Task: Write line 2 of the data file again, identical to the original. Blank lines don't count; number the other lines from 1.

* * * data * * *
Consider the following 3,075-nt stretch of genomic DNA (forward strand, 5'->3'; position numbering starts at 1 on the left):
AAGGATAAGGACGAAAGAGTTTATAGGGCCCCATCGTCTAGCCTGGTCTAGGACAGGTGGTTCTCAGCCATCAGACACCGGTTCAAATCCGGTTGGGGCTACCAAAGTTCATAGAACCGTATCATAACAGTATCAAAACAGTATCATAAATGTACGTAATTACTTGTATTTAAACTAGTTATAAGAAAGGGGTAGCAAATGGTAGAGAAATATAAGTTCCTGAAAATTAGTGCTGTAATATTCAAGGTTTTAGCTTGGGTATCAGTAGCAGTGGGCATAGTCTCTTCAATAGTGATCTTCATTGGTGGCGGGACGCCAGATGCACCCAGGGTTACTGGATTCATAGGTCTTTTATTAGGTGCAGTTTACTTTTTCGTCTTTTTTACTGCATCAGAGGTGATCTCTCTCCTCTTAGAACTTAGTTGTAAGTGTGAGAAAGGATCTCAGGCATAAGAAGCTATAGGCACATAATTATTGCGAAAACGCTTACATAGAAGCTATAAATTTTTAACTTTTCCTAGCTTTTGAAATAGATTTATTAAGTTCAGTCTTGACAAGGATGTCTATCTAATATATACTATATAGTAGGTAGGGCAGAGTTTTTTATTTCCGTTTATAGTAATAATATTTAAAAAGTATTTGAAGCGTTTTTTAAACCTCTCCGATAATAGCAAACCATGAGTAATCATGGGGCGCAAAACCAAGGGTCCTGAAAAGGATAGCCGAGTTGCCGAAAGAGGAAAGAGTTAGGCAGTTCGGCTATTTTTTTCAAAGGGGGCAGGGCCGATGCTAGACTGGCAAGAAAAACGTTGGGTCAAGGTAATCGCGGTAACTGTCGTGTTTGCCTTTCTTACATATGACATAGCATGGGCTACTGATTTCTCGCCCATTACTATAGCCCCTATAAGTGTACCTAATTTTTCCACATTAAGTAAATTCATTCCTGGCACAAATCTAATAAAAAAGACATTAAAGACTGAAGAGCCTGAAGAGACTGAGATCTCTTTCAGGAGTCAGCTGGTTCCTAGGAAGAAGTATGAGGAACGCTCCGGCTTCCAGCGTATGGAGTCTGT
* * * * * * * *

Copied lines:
AAGGATAAGGACGAAAGAGTTTATAGGGCCCCATCGTCTAGCCTGGTCTAGGACAGGTGGTTCTCAGCCATCAGACACCGGTTCAAATCCGGTTGGGGCTACCAAAGTTCATAGAACCGTATCATAACAGTATCAAAACAGTATCATAAATGTACGTAATTACTTGTATTTAAACTAGTTATAAGAAAGGGGTAGCAAATGGTAGAGAAATATAAGTTCCTGAAAATTAGTGCTGTAATATTCAAGGTTTTAGCTTGGGTATCAGTAGCAGTGGGCATAGTCTCTTCAATAGTGATCTTCATTGGTGGCGGGACGCCAGATGCACCCAGGGTTACTGGATTCATAGGTCTTTTATTAGGTGCAGTTTACTTTTTCGTCTTTTTTACTGCATCAGAGGTGATCTCTCTCCTCTTAGAACTTAGTTGTAAGTGTGAGAAAGGATCTCAGGCATAAGAAGCTATAGGCACATAATTATTGCGAAAACGCTTACATAGAAGCTATAAATTTTTAACTTTTCCTAGCTTTTGAAATAGATTTATTAAGTTCAGTCTTGACAAGGATGTCTATCTAATATATACTATATAGTAGGTAGGGCAGAGTTTTTTATTTCCGTTTATAGTAATAATATTTAAAAAGTATTTGAAGCGTTTTTTAAACCTCTCCGATAATAGCAAACCATGAGTAATCATGGGGCGCAAAACCAAGGGTCCTGAAAAGGATAGCCGAGTTGCCGAAAGAGGAAAGAGTTAGGCAGTTCGGCTATTTTTTTCAAAGGGGGCAGGGCCGATGCTAGACTGGCAAGAAAAACGTTGGGTCAAGGTAATCGCGGTAACTGTCGTGTTTGCCTTTCTTACATATGACATAGCATGGGCTACTGATTTCTCGCCCATTACTATAGCCCCTATAAGTGTACCTAATTTTTCCACATTAAGTAAATTCATTCCTGGCACAAATCTAATAAAAAAGACATTAAAGACTGAAGAGCCTGAAGAGACTGAGATCTCTTTCAGGAGTCAGCTGGTTCCTAGGAAGAAGTATGAGGAACGCTCCGGCTTCCAGCGTATGGAGTCTGT